v. City of Newark (PDF) [an enhanced version of this opinion is available to lexis.com
subscribers], the Third Circuit concluded that the City of Newark,
New Jersey's residency requirement may have unlawful disparate impact on
non-Hispanic white applicants. The case was brought Gregory Meditz, an
attorney acting pro se. Meditz alleged that the City's residency
requirement disparately impacted white, non-Hispanics and, as a result, white,
non-Hispanics were under-represented in the City's workforce.
Meditz, a white male, applied for a job as an Analyst
with the City of Newark, New Jersey. He was rejected for the job because
he lived in Rutherford, New Jersey and a City ordinance required that
non-uniformed employees live within City limits. Meditz filed suit,
alleging that the City's residency requirement negatively impacted the hiring
of white, non-Hispanics.
In support of his suit, Meditz provided statistical
information that he'd gathered from publicly available sources. Newark
argued that the disparity reflected by the statistics were not sufficiently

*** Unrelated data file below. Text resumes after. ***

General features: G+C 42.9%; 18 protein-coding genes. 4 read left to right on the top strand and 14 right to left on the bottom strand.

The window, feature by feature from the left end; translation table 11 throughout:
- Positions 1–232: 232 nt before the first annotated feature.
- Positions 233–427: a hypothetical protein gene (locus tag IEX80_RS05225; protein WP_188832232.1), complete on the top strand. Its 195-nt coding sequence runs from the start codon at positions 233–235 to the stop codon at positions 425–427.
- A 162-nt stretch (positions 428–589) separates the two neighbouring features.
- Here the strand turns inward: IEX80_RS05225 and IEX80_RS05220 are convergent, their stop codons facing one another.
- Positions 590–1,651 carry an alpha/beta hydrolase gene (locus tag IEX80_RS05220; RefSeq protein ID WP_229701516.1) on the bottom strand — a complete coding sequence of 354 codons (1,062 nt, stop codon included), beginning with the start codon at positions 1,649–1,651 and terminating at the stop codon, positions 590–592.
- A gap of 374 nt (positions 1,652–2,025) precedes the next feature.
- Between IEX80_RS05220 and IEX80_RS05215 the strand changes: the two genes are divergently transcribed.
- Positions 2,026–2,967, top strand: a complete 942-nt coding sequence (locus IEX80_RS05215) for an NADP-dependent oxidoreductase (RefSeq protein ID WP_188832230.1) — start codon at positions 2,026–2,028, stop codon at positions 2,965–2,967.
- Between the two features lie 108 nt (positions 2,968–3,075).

substantial. The federal district court agreed with the City and found
that the statistical evidence Meditz presented did not "constitute sufficient evidence
of a significantly discriminatory hiring pattern." The Third Circuit
Court of Appeals did not agree and reversed.
The Third Circuit found, instead, that the statistics
showed that the percentage of white, non-Hispanics in Newark's non-uniformed
workforce was lower than the percentage that would be expected based on
Newark's general population. The case was remanded for the District Court
to analyze the evidence in accordance with the correct standard, as described
in the Third Circuit's decision.
v. City of Newark, No. 10-2442 (3d Cir. Sept. 28, 2011) (PDF).
For more on disparate impact, see also:
9th Cir. on ADA and Drug Addiction
Overview of the Risks of Employment Testing
The Link Between Race and Obesity-Disparate Impact Waiting to
EEOC's Proposed Regs for Age Discrimination Disparate-Impact
Read more Labor and Employment Law insights
from Margaret (Molly) DiBianca in the Delaware
Employment Law Blog. Ms. DiBianca is an attorney with
Young, Conaway, Stargatt & Taylor, LLP.
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